Seminar: In Dialogue with Native Identities and Representations

May 1, 2016 @ 10:30 am – 12:30 pm
Edward Sheriff Curtis, A Gray Day in the Bad Lands, 1905
Edward Sheriff Curtis (American, 1868–1952), A Gray Day in the Bad Lands, 1905, plate 86 from the portfolio The North American Indian, volume 9, photogravure, gift of Henrietta E. Failing.


This seminar explores how Northwest tribal and urban Native communities are reclaiming the post-industrial landscape as part of the Indigenous Resurgence movement.  An herbal tea will be served.

Judy BlueHorse Skelton (Nez Perce/Cherokee) is on the faculty of the Indigenous Nations Studies Program, Portland State University. She teaches Environmental Sustainability through Indigenous Practices, Contemporary Issues in Indian Country, and Indigenous Gardens and Food Justice and is a co-founding member of the Inter-Tribal Gathering Gardens. She has worked with federal, state, and local Native organizations and tribes throughout the Northwest for more than 25 years, creating cultural activities focusing on traditional and contemporary uses of native plants for food, medicine, ceremony, and healthy lifeways.

In Dialogue is a new occasional series of interdisciplinary, discussion-based seminars that explore art on view at the Museum in relation to works in the humanities, social sciences, and sciences.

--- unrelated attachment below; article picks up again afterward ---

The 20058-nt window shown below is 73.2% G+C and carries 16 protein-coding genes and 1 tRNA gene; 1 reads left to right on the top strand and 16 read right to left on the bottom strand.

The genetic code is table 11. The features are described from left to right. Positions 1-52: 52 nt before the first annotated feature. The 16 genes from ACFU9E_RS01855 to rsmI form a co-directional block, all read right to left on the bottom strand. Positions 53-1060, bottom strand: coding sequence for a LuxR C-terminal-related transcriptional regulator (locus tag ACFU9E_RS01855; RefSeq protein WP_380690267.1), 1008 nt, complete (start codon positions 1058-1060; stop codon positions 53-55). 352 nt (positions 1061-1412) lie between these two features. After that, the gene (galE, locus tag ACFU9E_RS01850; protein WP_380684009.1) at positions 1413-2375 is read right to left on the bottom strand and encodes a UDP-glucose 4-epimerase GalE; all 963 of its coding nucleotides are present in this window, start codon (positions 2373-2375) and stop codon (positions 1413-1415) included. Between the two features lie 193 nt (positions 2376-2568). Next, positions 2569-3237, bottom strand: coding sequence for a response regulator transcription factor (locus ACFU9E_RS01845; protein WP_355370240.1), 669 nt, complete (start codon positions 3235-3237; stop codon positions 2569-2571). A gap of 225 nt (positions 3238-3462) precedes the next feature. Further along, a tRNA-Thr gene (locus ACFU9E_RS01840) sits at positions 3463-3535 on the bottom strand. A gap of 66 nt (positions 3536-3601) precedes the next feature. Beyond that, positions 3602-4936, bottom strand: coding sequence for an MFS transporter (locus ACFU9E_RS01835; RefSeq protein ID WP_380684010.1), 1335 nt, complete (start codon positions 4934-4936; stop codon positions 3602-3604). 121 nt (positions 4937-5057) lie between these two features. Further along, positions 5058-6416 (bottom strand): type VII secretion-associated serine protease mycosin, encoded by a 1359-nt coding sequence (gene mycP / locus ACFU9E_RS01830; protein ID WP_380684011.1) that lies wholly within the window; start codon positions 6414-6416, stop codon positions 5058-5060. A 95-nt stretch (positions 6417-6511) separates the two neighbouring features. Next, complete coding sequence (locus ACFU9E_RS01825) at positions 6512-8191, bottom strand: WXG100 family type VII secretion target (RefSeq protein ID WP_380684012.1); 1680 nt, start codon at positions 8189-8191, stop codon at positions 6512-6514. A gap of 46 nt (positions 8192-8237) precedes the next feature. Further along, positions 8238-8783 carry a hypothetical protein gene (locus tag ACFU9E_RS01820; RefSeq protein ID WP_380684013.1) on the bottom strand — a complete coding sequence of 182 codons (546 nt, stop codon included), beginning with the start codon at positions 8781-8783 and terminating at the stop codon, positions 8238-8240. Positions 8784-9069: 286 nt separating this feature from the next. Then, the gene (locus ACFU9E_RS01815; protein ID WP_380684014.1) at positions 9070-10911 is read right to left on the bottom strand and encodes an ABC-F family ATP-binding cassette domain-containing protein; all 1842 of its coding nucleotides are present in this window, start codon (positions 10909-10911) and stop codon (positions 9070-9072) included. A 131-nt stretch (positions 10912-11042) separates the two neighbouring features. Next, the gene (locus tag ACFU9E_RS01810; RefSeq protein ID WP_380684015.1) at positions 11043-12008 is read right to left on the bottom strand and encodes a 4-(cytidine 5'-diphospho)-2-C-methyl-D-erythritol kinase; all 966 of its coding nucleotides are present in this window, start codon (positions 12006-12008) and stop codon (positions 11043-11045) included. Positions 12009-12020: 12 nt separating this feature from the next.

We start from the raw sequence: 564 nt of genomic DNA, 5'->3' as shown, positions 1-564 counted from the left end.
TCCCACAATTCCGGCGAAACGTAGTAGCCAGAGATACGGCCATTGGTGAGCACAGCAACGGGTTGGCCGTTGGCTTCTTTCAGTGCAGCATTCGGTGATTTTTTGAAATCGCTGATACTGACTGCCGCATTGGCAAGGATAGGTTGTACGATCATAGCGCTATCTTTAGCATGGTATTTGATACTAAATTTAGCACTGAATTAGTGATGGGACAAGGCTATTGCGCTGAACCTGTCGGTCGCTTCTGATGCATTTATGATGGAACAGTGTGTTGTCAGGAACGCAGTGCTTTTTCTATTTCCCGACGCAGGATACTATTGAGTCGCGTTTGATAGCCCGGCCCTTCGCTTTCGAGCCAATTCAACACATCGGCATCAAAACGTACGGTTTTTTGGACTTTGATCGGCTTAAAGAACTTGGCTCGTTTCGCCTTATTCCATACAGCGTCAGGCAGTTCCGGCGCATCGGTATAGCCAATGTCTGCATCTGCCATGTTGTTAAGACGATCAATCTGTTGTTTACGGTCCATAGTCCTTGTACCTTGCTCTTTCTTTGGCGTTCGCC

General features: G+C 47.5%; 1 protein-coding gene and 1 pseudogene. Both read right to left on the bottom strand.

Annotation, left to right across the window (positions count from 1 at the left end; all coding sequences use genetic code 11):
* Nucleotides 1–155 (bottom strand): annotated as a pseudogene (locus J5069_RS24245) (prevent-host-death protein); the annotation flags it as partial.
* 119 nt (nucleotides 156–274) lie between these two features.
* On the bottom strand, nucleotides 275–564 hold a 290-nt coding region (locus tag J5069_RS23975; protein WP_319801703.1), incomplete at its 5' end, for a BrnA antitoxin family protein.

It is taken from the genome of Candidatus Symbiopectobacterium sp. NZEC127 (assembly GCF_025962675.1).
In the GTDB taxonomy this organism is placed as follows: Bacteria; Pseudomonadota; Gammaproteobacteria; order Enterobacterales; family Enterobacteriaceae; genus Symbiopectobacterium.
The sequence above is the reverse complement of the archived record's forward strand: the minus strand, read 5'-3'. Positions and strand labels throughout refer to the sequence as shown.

Contemporary Native Photographers and the Edward Curtis Legacy stages a conversation through images. The exhibition juxtaposes Curtis’ monumental, romanticized record of tribal lives 100 years ago with the work of twenty-first-century Native artists who challenge popular myths of the “noble savage” and the “vanishing race.” Taken together, these works raise critical questions about the portrayal of Native American experiences over the last century. The In Dialogue series of small-group, discussion-based seminars invites you to join in the conversation as we explore Native identities and representations through topics in literature and film, education and citizenship, law and sovereignty, and environmental justice.

Space is limited and advance registration is required. Cost per session: $10 Members/$19.99 non-member. Educator and student discount available.

The series is co-sponsored by Portland State University-University Studies.

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The Portland Art Museum is pleased to offer accommodations to ensure that our programs are accessible and inclusive. All spaces for this program are accessible by wheelchair. Assistive listening devices are also available for lectures. All restrooms have accessible stalls but no power doors. There are single-stall all-gender bathrooms available. Please ask staff for directions.

We will do our best to accommodate your needs when you arrive, however, we need 2-3 weeks advance notice for some specific requests. Please email requests to, or call 503-226-2811.